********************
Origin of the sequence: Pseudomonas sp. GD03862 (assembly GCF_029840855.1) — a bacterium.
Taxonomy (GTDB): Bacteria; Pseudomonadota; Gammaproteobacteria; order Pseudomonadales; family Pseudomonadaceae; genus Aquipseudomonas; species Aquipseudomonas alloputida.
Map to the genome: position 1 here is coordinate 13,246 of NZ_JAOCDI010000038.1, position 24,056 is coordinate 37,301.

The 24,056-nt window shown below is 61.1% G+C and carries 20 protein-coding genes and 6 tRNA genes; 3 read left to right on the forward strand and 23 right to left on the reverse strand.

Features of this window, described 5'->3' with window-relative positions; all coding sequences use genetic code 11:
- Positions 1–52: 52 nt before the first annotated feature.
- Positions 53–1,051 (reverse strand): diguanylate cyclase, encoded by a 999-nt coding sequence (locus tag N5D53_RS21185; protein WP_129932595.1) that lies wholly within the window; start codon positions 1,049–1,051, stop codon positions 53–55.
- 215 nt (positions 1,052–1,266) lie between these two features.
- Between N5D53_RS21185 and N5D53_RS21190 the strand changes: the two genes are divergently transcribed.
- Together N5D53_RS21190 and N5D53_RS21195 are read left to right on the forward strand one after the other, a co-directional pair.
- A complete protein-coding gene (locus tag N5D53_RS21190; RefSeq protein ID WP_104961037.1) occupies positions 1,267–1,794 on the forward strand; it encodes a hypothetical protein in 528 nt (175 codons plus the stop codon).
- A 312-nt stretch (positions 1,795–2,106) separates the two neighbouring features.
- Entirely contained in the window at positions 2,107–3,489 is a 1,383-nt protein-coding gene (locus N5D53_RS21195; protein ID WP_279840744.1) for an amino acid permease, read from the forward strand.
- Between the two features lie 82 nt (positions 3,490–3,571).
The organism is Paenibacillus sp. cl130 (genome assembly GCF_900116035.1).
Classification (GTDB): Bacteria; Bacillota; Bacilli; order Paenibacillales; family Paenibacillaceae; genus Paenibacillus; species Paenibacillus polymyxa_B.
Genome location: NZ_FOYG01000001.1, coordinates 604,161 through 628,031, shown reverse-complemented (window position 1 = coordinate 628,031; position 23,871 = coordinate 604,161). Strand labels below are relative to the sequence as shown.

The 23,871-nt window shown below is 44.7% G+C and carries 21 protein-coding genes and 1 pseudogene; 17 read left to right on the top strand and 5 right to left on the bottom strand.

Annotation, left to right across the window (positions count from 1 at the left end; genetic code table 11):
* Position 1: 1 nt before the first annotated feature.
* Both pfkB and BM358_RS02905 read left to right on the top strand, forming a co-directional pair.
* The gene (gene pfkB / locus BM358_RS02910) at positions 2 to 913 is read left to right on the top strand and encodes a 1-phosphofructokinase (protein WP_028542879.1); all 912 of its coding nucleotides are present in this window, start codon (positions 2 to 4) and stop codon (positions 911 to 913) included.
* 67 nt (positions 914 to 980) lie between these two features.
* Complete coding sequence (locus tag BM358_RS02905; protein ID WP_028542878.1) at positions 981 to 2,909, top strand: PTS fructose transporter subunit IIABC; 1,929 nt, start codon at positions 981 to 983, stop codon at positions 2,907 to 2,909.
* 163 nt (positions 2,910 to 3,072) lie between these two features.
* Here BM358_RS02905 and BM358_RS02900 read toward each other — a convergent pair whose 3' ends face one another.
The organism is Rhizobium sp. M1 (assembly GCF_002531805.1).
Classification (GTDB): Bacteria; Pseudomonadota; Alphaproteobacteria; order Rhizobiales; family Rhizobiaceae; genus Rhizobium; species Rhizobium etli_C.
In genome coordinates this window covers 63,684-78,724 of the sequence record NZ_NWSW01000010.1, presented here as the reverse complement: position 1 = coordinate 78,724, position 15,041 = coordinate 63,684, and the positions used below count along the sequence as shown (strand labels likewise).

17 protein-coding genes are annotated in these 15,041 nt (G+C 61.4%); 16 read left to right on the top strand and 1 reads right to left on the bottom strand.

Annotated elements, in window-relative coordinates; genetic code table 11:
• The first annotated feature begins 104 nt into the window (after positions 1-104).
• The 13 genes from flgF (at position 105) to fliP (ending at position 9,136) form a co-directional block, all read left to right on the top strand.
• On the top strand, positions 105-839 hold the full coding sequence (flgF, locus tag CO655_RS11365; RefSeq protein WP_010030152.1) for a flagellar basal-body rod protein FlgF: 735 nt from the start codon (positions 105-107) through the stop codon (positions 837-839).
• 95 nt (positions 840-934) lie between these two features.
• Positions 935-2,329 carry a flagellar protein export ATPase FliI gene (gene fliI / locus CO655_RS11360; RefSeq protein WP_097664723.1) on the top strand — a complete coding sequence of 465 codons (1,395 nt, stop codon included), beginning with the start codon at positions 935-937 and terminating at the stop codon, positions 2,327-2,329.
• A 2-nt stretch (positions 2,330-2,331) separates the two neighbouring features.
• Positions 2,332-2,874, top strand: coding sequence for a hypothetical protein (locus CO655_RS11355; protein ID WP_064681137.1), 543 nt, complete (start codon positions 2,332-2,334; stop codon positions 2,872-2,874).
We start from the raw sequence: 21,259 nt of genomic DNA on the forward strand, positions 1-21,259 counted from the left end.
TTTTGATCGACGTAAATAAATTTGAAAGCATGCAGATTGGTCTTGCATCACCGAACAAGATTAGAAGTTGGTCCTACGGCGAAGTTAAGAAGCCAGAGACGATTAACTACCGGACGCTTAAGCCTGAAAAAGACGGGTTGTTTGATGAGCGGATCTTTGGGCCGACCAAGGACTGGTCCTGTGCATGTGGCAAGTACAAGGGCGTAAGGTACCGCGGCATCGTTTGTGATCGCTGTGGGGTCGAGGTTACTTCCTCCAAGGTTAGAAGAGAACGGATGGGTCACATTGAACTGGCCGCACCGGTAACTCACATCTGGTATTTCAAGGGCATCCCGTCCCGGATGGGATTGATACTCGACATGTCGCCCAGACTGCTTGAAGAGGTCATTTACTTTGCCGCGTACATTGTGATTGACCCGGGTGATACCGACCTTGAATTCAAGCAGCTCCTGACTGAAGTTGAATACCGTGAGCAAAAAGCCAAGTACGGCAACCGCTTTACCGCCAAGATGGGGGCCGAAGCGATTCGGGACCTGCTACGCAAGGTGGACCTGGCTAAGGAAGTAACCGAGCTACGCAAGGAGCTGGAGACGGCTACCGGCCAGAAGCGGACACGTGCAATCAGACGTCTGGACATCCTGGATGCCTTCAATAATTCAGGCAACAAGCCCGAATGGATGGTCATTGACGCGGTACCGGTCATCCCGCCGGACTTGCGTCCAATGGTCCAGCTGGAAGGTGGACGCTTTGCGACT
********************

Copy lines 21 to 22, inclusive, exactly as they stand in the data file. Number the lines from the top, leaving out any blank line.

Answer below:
* Both pfkB and BM358_RS02905 read left to right on the top strand, forming a co-directional pair.
* The gene (gene pfkB / locus BM358_RS02910) at positions 2 to 913 is read left to right on the top strand and encodes a 1-phosphofructokinase (protein WP_028542879.1); all 912 of its coding nucleotides are present in this window, start codon (positions 2 to 4) and stop codon (positions 911 to 913) included.